11. What I really liked about this episode is that she was able to show her skills. She is an master interviewer and even though you were interviewing her, she still got a lot out of you. I laughed when she sent the Billboard question straight back to you.

    Also, I’m sorry to hear that you have had lots of loss in the last year, Tim. Grief counselling is a good option if you feel like you have something unresolved. I’m a big fan, it is nice to hear when people are honest about how they are feeling. I really respect that.

  12. Dear Tim!

    I know how busy you are, but if you have just one minute: I’m not sure how to comment on the 5 minute friday, but you should definetaly check out Marine biologist, shark conservationist, fish relocator, professor, writer, motivational speaker entrepreneur + a hell of a lot more: Joao Correia and his books! The Sex, Sharks & Rock n’Roll series.

    From the first time I picked up the first volume I had a feeling he would be a perfect interviewee in your series. He IS a top performer in a LOT of ways and a lot of areas of life. He is a marine biologist who is committed to shark and marine life conservation, runs multiple businesses from marine animal collection and transport to selling lingerie! He flies airplanes, runs marathons, plays the drums, write books, and a super-super good guy, and I’d love to have him on the show.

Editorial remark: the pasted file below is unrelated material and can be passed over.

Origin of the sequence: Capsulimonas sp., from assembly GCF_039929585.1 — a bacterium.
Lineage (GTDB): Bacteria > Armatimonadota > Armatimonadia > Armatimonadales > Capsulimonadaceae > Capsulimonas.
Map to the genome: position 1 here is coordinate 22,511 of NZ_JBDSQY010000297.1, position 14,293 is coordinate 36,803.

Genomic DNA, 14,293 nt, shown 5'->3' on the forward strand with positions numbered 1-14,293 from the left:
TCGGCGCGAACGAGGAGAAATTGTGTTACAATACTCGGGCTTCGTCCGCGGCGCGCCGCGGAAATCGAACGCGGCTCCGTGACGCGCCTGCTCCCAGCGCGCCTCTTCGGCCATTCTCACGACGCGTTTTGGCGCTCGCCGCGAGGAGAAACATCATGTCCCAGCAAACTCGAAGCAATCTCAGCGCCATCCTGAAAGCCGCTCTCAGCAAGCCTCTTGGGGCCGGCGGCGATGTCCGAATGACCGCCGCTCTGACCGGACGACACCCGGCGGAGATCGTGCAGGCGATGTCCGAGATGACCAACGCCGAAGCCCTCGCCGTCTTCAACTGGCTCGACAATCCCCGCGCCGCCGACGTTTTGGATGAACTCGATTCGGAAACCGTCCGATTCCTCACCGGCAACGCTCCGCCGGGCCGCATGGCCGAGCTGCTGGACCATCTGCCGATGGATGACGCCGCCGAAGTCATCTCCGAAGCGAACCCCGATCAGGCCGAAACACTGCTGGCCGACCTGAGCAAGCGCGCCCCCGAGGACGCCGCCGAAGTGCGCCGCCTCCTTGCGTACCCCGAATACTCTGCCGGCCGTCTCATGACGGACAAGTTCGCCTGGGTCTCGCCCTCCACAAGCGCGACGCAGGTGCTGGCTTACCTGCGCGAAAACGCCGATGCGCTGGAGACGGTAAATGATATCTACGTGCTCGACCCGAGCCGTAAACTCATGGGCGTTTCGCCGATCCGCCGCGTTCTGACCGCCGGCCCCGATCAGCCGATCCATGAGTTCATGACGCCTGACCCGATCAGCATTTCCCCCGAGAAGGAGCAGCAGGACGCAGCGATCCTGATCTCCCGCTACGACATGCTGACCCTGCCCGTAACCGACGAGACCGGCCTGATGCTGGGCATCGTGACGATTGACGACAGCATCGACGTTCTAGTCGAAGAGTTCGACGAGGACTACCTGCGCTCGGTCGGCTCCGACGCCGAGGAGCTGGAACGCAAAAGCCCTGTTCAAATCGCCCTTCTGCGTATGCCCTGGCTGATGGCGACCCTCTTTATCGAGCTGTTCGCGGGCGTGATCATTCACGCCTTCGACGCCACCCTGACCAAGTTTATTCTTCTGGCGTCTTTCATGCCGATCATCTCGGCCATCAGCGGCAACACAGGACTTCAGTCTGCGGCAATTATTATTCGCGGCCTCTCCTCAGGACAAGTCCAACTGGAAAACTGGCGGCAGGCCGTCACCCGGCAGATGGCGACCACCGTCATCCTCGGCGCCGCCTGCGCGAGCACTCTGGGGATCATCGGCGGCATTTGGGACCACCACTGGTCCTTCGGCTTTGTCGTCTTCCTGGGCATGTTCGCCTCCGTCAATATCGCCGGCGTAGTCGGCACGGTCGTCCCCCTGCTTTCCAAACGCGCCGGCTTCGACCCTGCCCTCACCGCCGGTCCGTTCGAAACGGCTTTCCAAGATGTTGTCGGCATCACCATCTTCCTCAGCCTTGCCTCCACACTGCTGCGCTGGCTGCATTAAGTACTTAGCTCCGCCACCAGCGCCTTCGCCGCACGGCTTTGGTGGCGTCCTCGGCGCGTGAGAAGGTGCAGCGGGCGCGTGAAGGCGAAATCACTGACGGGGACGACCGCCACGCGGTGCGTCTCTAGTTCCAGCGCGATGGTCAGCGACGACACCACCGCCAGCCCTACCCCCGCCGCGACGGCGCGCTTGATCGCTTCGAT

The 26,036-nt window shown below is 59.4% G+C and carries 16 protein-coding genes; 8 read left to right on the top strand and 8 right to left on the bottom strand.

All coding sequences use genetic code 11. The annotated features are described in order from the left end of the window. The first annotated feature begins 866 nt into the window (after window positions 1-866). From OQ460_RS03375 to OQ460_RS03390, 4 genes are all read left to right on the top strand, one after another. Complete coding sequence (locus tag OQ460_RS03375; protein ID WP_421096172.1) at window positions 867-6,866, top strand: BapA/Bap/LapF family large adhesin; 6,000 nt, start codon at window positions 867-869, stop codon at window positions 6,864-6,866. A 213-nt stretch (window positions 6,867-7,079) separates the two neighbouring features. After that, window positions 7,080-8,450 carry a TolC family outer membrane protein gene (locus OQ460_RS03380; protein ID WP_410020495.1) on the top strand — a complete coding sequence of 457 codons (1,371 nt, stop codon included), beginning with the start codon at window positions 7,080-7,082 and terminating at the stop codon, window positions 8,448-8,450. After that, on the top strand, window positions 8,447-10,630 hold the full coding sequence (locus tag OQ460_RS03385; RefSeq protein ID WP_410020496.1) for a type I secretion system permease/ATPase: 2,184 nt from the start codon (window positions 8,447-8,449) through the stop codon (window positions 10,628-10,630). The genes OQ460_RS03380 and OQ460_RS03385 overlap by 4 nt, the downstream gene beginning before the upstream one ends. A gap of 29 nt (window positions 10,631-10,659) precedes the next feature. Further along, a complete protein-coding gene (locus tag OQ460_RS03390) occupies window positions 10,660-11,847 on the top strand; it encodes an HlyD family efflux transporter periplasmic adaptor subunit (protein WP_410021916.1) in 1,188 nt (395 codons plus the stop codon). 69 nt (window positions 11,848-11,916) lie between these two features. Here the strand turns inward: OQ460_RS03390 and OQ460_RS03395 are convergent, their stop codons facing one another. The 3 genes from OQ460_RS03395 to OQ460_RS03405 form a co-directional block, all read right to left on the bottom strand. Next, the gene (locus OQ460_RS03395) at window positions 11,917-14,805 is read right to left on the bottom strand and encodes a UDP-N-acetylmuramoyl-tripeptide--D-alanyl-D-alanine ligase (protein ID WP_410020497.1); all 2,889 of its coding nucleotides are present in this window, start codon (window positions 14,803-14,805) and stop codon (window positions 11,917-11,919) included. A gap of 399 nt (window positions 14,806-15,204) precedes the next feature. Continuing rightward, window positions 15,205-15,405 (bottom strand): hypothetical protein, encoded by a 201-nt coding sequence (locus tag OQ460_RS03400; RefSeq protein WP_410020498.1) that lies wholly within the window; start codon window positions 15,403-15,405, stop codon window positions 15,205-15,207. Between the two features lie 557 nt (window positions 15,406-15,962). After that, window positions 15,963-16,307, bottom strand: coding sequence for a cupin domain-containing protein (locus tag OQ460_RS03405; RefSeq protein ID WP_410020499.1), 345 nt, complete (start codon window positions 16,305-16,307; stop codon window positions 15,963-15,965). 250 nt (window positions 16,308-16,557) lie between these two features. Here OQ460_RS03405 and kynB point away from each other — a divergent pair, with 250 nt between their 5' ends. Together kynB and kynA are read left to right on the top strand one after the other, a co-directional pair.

13. Salüt Tim

    Wow – this was an amazing and rich talk between two curious human beings. I appreciate the empathetic and careful reflexion on a hole host of topics.

    I was surprised when you touched on the “ethics of automation”. Not a theme I heard you talk on the podcast lately. As an ethicist in the field of economic ethics, I’m deeply invested in that subject, and if you’re planning a podcast on ethical dilemmas of AI, I can highly recommend Prof. Dr. Martin Booms (a German scholar).

    Merci Tim & I appreciate you,


  14. Thank you for your interview with Katie Couric, and thanks to Katie. It was such a positive interview with a lot of good answers to very tough questions. I’ve always liked Katie as a journalist and that is now reinforced. What an exceptional woman. The downside it that now I won’t be able to listen to your podcast as often Tim since I’ll now also be listening to Katie’s. Once again, thanks for this. I consider it one of my favorites in a long time.

  15. I’m going to try to get a critical comment through since my last got rejected.

    So, toning it down… did anybody else find it suspicious that she’s personal friends with the head of the CFR (she mentions calling him somewhere in the first half of the interview)?